In this first of this two-part series, we’ll review five website mistakes that can cost you business.
- A non-responsive site. Your website needs to be responsive (mobile-friendly.) These days, this is no longer an option. The percentage of people using mobile devices to search the internet is steadily rising. If people can’t easily view your website on their device, they are going to go somewhere else. Websites that are not mobile-friendly are also getting dinged by Google, so it is important to have a responsive website.
- An ineffective homepage. Okay, so what does that mean? Your website’s homepage has a big job. It must communicate in a compelling manner who you are, what you do, and how you are different. It needs to invite your customer to engage with you, and provide a clear path to the rest of your website. Check out this helpful list for more details on a great homepage.
- Poor design. This can mean your website is not well laid out and difficult to navigate, or it’s just plain ugly – or both. (Gasp!) Your customers need to find the information they are looking for quickly and easily, which is why user experience is just as critical a component of outstanding design as aesthetics. You must also consider your industry and what service you provide. For example, if you are selling marketing services and your website is an outdated template site full of cliché stock photography, this is not going to help people believe that you know what it takes to create an effective marketing campaign. (Basically, practice what you preach.)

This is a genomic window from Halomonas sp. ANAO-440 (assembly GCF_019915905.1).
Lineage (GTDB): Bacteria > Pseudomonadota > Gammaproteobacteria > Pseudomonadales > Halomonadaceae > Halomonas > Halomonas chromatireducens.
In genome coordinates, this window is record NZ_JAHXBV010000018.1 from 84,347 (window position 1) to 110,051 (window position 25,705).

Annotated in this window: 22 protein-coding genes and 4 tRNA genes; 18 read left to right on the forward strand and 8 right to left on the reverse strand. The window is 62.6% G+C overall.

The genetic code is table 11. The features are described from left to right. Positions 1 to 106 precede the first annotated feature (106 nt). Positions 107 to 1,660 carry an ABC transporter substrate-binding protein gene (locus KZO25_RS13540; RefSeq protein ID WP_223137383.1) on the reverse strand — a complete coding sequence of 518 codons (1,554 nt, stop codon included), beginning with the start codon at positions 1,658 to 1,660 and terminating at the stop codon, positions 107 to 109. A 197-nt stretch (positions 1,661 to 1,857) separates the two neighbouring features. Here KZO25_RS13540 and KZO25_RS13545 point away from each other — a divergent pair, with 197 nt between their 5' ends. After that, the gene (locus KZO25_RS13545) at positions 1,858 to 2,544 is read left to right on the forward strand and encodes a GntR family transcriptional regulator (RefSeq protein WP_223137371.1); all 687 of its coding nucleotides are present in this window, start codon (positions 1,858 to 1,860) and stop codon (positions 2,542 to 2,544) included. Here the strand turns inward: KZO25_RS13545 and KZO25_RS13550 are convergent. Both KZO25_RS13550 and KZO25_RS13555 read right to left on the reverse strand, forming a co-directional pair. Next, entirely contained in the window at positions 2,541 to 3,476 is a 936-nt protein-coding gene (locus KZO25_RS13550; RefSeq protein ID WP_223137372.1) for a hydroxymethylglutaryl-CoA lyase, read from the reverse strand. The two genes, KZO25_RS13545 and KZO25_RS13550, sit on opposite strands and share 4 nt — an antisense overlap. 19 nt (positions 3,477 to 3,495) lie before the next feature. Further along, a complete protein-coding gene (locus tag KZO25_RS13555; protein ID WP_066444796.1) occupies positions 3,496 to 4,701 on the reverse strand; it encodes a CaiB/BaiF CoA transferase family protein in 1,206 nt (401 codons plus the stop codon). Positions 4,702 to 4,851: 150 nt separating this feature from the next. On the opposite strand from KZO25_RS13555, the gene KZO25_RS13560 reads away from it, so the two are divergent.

- Spelling and grammar errors. I get it – mistakes can happen to anyone, not matter how rigorous your quality control process is. But minimize this as much as possible. Never be the only one proofreading your own work. Have it reviewed by a second (and third if necessary!) set of eyes.
- Too much information. You know, “TMI?” Most people are not going to read through lines and lines of copy to find the information they are seeking. (See point #3.) That doesn’t mean you can’t include information about your company history, process, product descriptions, etc. (Sometimes those pieces can be necessary and useful, and some people really enjoy reading that information.) What it does mean is that it is best to have your main message front and center, and that longer copy elsewhere in the site. Remember, the goal is to help your customer find the information they need without having to weed through a long drawn-out story because you want to tell it.
Stay tuned next week for the second half of our list. In the meantime, speak up in the comments with your thoughts on this topic!